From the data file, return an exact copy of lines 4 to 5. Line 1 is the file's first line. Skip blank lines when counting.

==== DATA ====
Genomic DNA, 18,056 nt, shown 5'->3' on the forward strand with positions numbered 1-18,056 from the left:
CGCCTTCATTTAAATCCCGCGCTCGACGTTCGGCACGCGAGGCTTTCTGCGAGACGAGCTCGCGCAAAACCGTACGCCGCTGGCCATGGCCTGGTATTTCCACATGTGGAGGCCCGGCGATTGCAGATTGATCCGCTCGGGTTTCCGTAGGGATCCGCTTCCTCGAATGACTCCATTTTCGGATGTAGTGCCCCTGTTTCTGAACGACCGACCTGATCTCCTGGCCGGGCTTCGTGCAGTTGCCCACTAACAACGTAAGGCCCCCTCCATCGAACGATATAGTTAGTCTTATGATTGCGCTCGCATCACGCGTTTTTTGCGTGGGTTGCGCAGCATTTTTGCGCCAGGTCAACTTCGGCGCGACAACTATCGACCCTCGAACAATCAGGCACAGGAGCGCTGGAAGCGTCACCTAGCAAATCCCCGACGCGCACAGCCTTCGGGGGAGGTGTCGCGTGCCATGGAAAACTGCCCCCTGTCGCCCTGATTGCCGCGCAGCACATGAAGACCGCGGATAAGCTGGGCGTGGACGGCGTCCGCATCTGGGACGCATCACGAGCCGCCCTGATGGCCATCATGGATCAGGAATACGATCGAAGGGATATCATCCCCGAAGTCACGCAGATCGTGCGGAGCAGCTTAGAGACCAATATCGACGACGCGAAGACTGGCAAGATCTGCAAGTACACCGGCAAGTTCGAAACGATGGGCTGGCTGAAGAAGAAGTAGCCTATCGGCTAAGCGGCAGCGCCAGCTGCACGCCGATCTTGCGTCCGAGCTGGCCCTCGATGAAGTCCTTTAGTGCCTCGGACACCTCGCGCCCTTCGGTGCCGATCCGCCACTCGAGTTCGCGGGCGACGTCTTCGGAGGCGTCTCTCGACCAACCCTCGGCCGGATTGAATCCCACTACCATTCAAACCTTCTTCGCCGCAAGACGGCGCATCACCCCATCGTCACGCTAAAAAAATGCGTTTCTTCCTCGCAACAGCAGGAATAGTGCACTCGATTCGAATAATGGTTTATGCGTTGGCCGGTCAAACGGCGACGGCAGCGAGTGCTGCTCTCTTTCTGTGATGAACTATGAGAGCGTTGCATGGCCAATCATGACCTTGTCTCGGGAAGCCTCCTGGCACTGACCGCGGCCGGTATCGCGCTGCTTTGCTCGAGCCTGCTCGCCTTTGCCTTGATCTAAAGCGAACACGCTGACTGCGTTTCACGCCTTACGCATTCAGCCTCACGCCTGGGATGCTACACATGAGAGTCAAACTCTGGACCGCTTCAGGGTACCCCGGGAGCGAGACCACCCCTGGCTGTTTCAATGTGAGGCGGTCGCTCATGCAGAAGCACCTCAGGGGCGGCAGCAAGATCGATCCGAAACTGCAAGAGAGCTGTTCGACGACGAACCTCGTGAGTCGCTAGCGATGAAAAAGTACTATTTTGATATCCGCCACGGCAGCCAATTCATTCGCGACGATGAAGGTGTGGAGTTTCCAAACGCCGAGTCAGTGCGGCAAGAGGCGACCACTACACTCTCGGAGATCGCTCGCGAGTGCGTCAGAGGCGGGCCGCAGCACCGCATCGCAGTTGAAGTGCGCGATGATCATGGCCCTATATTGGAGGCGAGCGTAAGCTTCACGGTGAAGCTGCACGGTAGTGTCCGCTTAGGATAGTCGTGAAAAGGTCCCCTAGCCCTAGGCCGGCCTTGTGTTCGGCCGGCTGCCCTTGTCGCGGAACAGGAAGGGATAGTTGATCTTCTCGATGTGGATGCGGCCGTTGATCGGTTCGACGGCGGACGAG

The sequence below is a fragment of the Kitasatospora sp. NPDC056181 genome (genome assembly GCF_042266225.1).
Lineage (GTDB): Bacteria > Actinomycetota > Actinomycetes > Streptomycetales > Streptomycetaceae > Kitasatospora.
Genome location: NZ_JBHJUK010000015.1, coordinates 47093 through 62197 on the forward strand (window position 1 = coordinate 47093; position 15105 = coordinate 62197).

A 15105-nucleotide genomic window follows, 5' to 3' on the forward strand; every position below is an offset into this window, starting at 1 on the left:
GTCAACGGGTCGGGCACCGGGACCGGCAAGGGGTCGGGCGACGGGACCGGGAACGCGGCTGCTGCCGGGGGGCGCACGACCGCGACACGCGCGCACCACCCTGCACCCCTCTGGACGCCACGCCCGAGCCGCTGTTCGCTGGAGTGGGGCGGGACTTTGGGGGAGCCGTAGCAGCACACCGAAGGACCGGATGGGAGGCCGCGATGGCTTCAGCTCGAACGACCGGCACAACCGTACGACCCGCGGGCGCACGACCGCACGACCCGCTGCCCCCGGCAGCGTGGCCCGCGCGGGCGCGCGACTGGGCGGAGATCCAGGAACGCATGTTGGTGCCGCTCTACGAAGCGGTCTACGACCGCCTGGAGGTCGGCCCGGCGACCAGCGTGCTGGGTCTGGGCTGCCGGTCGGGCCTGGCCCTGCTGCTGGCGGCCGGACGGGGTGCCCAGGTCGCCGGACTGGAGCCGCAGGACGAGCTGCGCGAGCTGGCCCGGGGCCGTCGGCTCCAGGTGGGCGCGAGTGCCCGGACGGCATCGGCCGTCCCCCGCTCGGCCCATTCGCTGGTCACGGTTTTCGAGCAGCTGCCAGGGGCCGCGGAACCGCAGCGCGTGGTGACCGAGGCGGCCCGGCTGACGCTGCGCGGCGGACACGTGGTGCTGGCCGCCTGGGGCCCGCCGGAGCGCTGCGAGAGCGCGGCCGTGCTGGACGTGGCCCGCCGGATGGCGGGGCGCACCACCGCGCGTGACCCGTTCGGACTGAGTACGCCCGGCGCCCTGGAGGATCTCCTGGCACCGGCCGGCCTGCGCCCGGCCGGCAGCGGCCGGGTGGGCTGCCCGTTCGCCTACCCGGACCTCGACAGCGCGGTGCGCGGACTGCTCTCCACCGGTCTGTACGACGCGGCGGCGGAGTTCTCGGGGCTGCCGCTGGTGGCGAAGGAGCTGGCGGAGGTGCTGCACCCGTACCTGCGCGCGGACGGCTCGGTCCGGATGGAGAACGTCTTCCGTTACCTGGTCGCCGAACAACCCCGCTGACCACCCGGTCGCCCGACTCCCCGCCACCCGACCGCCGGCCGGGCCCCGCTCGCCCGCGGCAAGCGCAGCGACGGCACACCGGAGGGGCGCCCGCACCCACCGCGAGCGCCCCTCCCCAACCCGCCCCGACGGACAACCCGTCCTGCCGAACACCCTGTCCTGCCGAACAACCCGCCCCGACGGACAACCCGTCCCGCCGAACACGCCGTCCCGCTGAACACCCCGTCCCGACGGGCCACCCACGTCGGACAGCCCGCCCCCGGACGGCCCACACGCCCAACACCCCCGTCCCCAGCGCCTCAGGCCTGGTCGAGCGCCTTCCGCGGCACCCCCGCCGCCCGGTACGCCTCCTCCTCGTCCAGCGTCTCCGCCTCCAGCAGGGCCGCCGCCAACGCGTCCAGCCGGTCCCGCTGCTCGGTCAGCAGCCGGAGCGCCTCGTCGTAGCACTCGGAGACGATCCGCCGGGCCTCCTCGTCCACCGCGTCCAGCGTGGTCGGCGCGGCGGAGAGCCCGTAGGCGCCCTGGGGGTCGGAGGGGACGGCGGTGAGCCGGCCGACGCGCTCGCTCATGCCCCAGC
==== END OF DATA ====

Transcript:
Lineage (GTDB): Bacteria > Actinomycetota > Actinomycetes > Streptomycetales > Streptomycetaceae > Kitasatospora.
Genome location: NZ_JBHJUK010000015.1, coordinates 47093 through 62197 on the forward strand (window position 1 = coordinate 47093; position 15105 = coordinate 62197).